Read this: Wild Tales by Graham Nash
Anyone else out there think the indie folk group Fleet Foxes sounds like Crosby,Stills, and Nash? I’m a fan of folk/rock music and a long time fan of Crosby, Stills, Nash (Neil Young, too). Their harmonies placate the stressed mood and nourish the weary soul. Okay, a little melodramatic, but these musical icons from the late 60s and 70s have a story any music lover would appreciate. Did you like the music from Inside Llewyn Davis, the story behind the real folk singer from Greenwich Village, Dave Van Ronk? He was one of many who sang in smoky bars and represented the merging of folk music from the California scene with stars like The Mamas and the Papas, the New York scene with stars like Bob Dylan, and in the Midwest, dropped from Canada into the Detroit scene came Joni MItchell. Music was the glue that held the country together when the egos clashed and the government failed. David Crosby, Graham Nash, and Stephen Stills were friends with them all. In Wild Tales, it was fascinating to learn about the relationships and stories behind the songs I’ve heard hundreds of times. If you are interested in 60s/70s pop culture, I highly recommend Nash’s book, Wild Tales.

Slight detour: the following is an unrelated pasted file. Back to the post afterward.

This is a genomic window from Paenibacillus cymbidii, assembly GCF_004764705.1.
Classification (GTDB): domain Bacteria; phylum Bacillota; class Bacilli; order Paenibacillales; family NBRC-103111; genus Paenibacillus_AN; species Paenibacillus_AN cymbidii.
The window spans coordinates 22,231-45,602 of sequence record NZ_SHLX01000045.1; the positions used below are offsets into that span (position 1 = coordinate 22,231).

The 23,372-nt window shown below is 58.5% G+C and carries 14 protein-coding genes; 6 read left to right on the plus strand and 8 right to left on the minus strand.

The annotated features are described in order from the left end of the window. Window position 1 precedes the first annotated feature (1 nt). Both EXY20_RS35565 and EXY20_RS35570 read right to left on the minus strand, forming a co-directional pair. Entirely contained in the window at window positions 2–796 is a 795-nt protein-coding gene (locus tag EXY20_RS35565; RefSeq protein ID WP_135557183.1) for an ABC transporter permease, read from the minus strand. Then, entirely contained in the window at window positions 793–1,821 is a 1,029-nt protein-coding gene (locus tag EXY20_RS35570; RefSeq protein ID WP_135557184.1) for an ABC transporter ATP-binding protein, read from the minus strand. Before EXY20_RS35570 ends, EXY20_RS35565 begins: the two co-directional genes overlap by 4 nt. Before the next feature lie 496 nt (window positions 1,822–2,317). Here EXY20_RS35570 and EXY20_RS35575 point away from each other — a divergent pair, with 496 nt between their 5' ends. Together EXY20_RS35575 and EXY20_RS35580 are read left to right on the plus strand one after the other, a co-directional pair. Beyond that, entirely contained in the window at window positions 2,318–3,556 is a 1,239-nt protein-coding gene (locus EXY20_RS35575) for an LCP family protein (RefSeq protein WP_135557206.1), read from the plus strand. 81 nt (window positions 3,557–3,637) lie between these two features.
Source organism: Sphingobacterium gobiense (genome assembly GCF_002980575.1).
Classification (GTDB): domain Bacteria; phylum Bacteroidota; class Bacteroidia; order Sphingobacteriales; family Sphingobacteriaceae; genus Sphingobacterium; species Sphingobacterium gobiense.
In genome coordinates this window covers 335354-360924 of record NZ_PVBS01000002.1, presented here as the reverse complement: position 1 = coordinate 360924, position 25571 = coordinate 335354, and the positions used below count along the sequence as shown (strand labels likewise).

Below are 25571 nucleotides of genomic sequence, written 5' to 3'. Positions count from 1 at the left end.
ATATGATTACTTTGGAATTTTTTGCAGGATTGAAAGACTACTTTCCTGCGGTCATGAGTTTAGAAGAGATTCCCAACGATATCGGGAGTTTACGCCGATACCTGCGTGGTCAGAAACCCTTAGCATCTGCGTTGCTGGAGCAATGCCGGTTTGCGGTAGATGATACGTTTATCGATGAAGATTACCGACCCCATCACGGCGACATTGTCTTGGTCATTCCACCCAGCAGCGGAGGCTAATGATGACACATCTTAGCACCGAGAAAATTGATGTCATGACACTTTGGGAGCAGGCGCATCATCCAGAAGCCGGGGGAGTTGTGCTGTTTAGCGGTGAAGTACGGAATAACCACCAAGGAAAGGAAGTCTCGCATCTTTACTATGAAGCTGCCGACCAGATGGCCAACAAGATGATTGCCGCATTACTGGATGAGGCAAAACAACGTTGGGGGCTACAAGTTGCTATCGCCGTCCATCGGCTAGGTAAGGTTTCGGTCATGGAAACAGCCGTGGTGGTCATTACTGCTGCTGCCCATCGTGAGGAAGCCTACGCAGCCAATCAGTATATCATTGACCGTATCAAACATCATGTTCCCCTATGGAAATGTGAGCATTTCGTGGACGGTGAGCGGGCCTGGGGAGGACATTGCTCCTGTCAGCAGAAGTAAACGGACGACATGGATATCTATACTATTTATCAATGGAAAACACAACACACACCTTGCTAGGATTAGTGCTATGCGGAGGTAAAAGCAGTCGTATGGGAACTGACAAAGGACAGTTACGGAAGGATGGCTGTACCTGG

So we have an indie/folk music revival going on and I couldn’t be happier. Five years ago, Washington group, Fleet Foxes came out belting their harmonies. Their looks, their lyrics–I can’t help wonder if they aren’t the sons of Crosby, Stills, and Nash.
Let me show you how similar they are. Listen first to Crosby, Stills, Nash, “Helplessly Hoping”
Now listen to Fleet Foxes, “Drops in the River”
When I play Fleet Foxes music, I have to stop and ask myself is it them or CSN?
How about another example from Crosby, Stills, and Nash, “Just a Song Before I Go”
Love the smooth harmony. Now listen to Fleet Foxes “The Shrine: An Argument”
In this case, I love history repeating itself. Glad to have a new round of beautifully crafted music to listen to again. Young and old alike can appreciate Fleet Foxes while revising Crosby, Stills, and Nash never gets old.